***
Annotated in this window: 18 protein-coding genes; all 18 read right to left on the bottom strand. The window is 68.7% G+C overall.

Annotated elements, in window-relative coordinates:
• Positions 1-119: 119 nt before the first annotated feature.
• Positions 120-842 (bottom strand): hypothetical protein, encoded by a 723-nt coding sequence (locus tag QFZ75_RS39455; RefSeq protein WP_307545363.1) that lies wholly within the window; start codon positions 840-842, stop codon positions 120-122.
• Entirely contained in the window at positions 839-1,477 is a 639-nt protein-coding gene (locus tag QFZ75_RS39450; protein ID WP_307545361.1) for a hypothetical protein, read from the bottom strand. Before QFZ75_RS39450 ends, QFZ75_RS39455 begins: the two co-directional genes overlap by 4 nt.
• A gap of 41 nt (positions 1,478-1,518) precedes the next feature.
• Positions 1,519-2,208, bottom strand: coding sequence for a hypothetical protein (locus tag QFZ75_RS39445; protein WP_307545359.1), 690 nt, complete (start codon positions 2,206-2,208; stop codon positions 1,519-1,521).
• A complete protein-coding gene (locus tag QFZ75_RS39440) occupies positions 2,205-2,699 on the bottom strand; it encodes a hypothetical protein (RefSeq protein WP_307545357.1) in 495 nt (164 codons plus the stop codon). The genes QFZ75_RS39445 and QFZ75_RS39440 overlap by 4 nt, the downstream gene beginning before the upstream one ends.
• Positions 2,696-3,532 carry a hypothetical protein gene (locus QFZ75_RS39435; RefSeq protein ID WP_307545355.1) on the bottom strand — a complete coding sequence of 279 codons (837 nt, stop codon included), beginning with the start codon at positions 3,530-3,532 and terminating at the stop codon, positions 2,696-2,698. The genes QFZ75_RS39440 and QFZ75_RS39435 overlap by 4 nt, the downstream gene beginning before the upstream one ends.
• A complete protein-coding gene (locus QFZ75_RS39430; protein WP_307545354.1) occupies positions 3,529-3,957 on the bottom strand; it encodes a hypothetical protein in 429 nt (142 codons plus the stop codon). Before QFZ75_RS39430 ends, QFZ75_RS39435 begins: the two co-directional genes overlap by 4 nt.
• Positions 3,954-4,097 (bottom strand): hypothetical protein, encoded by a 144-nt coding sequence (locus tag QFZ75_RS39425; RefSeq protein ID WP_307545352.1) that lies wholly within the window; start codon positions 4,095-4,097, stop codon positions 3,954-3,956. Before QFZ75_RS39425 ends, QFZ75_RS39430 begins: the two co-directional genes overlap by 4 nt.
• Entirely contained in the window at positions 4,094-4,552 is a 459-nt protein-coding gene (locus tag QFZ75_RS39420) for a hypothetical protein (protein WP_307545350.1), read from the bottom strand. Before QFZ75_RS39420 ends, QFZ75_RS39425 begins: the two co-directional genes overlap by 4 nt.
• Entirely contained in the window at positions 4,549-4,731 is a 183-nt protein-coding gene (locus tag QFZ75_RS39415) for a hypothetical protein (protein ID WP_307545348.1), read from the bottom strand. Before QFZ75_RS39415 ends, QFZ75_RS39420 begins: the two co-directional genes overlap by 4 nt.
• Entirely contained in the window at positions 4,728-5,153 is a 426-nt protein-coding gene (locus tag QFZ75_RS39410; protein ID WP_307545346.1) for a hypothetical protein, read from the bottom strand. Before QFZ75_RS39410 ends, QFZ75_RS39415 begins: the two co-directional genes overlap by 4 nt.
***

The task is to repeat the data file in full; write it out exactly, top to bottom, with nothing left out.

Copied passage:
Annotated in this window: 18 protein-coding genes; all 18 read right to left on the bottom strand. The window is 68.7% G+C overall.

Annotated elements, in window-relative coordinates:
• Positions 1-119: 119 nt before the first annotated feature.
• Positions 120-842 (bottom strand): hypothetical protein, encoded by a 723-nt coding sequence (locus tag QFZ75_RS39455; RefSeq protein WP_307545363.1) that lies wholly within the window; start codon positions 840-842, stop codon positions 120-122.
• Entirely contained in the window at positions 839-1,477 is a 639-nt protein-coding gene (locus tag QFZ75_RS39450; protein ID WP_307545361.1) for a hypothetical protein, read from the bottom strand. Before QFZ75_RS39450 ends, QFZ75_RS39455 begins: the two co-directional genes overlap by 4 nt.
• A gap of 41 nt (positions 1,478-1,518) precedes the next feature.
• Positions 1,519-2,208, bottom strand: coding sequence for a hypothetical protein (locus tag QFZ75_RS39445; protein WP_307545359.1), 690 nt, complete (start codon positions 2,206-2,208; stop codon positions 1,519-1,521).
• A complete protein-coding gene (locus tag QFZ75_RS39440) occupies positions 2,205-2,699 on the bottom strand; it encodes a hypothetical protein (RefSeq protein WP_307545357.1) in 495 nt (164 codons plus the stop codon). The genes QFZ75_RS39445 and QFZ75_RS39440 overlap by 4 nt, the downstream gene beginning before the upstream one ends.
• Positions 2,696-3,532 carry a hypothetical protein gene (locus QFZ75_RS39435; RefSeq protein ID WP_307545355.1) on the bottom strand — a complete coding sequence of 279 codons (837 nt, stop codon included), beginning with the start codon at positions 3,530-3,532 and terminating at the stop codon, positions 2,696-2,698. The genes QFZ75_RS39440 and QFZ75_RS39435 overlap by 4 nt, the downstream gene beginning before the upstream one ends.
• A complete protein-coding gene (locus QFZ75_RS39430; protein WP_307545354.1) occupies positions 3,529-3,957 on the bottom strand; it encodes a hypothetical protein in 429 nt (142 codons plus the stop codon). Before QFZ75_RS39430 ends, QFZ75_RS39435 begins: the two co-directional genes overlap by 4 nt.
• Positions 3,954-4,097 (bottom strand): hypothetical protein, encoded by a 144-nt coding sequence (locus tag QFZ75_RS39425; RefSeq protein ID WP_307545352.1) that lies wholly within the window; start codon positions 4,095-4,097, stop codon positions 3,954-3,956. Before QFZ75_RS39425 ends, QFZ75_RS39430 begins: the two co-directional genes overlap by 4 nt.
• Entirely contained in the window at positions 4,094-4,552 is a 459-nt protein-coding gene (locus tag QFZ75_RS39420) for a hypothetical protein (protein WP_307545350.1), read from the bottom strand. Before QFZ75_RS39420 ends, QFZ75_RS39425 begins: the two co-directional genes overlap by 4 nt.
• Entirely contained in the window at positions 4,549-4,731 is a 183-nt protein-coding gene (locus tag QFZ75_RS39415) for a hypothetical protein (protein ID WP_307545348.1), read from the bottom strand. Before QFZ75_RS39415 ends, QFZ75_RS39420 begins: the two co-directional genes overlap by 4 nt.
• Entirely contained in the window at positions 4,728-5,153 is a 426-nt protein-coding gene (locus tag QFZ75_RS39410; protein ID WP_307545346.1) for a hypothetical protein, read from the bottom strand. Before QFZ75_RS39410 ends, QFZ75_RS39415 begins: the two co-directional genes overlap by 4 nt.